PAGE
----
Rather than adopt costly regulatory measures that serve to suppress energy use and economic growth, policy makers should seek to eliminate government interventions in the marketplace that obstruct emission reductions and discourage the adoption of lower emission technologies. Such an approach is a ‘no regrets’ strategy….
– Jonathan Adler, “Greenhouse Policy without Regrets: A Free Market Approach to the Uncertain Risk of Climate Change” (2000).
In the face of the Green New Deal, proponents of personal and economic freedom have a simple, sensible alternative. It respects consumer sovereignty and taxpayer welfare. It does not add to the federal deficit or swell the Federal Register. It takes a neutral stance on the climate-science debate between those who argue that emissions of carbon dioxide (CO2) are good or bad.…
“With the boom of carbon-based energy in the US and globally, in fact, it is game-set-and-match Fossil Fuels given the logarithmic effect of GHG forcing.”
“I left the Rice University climate talk… hardly dissuaded from my prior conclusion that [Professor Dessler] is a deep ecologist engaging in half-truths for a cause. That he is not above ‘lawyering’ to present a black-and-white case for climate alarmism.”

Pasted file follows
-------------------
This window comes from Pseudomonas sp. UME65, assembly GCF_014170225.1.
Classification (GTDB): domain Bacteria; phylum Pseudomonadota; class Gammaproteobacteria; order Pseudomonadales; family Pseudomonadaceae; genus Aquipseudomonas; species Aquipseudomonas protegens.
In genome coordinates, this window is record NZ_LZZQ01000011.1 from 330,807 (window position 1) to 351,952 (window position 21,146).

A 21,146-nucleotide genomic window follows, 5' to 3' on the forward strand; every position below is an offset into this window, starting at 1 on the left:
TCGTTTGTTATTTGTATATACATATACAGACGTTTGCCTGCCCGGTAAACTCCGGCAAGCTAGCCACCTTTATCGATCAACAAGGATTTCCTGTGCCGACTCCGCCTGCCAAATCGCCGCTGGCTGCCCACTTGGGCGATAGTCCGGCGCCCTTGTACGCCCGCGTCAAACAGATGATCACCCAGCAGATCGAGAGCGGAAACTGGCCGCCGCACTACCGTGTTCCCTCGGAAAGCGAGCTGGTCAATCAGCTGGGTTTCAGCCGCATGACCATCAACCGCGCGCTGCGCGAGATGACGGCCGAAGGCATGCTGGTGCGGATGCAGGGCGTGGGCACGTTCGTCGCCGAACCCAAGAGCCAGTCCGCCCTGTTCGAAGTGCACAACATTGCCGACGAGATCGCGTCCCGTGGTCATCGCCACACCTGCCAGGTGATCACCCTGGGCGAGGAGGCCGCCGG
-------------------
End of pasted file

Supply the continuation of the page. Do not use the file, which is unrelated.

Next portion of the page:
Earlier this month, I attended a lecture by the certain climate alarmist, Andrew Dessler, atmospheric scientist at Texas A&M University. In a recent Houston Chronicle op-ed, “Why the Green New Deal Makes Me Hopeful About Climate Change,” Dessler stated:
If we don’t take action, unchecked greenhouse-gas emissions would lead to global-average warming over this century of 5 degrees Fahrenheit to 9 degrees Fahrenheit….…
“I can’t see either of these papers being in the next IPCC report. Kevin [Trenberth] and I will keep them out somehow, even if we have to redefine what the peer-review literature is!”
– Phil Jones, Director of the Climatic Research Unit, University of East Anglia (Climategate e-mail, July 8, 2004)
“[Climate change is] a very complex subject. I’m not sure anybody is ever going to really know…. they say they have science on one side but then they also have those horrible emails that were sent between the [Climategate] scientists…. Terrible. Where they got caught, you know. So you see that and you say, what’s this all about. I absolutely have an open mind.”
– President-elect Donald Trump (November 23, 2016)
The assumptions and outcomes of the physical science of climate change are open for wide debate.…